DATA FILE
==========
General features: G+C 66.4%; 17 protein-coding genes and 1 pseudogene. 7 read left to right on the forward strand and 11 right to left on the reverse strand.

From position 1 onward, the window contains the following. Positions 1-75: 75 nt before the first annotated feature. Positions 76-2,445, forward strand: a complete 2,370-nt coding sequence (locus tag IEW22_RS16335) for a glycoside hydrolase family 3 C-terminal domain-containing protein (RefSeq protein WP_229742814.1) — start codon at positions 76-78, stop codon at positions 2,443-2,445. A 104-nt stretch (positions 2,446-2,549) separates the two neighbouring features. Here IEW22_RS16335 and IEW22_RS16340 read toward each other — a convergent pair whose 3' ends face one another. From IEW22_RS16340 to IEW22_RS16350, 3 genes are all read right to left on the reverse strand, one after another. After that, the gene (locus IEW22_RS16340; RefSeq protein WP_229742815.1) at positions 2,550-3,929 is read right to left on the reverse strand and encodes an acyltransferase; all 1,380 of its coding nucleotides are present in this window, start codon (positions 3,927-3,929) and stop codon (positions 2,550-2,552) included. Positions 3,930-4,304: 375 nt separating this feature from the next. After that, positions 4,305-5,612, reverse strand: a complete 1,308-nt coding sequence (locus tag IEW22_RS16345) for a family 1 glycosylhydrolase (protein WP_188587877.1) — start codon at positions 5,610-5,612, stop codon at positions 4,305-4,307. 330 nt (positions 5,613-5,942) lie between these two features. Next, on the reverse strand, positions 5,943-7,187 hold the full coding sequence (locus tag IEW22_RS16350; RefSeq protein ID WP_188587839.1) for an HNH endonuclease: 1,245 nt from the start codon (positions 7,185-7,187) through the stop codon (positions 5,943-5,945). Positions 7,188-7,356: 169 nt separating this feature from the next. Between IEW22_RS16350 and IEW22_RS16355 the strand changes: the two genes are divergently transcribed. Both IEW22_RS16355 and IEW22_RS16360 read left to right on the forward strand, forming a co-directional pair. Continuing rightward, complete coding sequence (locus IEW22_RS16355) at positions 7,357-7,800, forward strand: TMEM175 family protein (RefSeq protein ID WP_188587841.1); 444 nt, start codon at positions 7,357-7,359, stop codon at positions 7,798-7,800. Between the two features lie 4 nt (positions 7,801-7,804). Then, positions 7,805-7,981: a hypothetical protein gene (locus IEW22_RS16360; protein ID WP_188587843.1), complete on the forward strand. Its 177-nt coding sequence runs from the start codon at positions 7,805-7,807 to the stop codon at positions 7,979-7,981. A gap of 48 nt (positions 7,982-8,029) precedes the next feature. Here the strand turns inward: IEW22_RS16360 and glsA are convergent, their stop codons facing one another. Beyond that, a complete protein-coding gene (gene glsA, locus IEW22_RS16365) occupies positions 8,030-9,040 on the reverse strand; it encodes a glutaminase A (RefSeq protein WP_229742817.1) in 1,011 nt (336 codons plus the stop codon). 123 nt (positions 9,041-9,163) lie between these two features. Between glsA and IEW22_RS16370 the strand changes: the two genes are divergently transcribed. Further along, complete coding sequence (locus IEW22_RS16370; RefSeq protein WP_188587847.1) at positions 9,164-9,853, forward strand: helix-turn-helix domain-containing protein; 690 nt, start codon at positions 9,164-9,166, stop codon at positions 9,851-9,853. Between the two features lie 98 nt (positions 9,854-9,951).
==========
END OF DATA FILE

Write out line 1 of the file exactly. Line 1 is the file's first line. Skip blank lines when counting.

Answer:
General features: G+C 66.4%; 17 protein-coding genes and 1 pseudogene. 7 read left to right on the forward strand and 11 right to left on the reverse strand.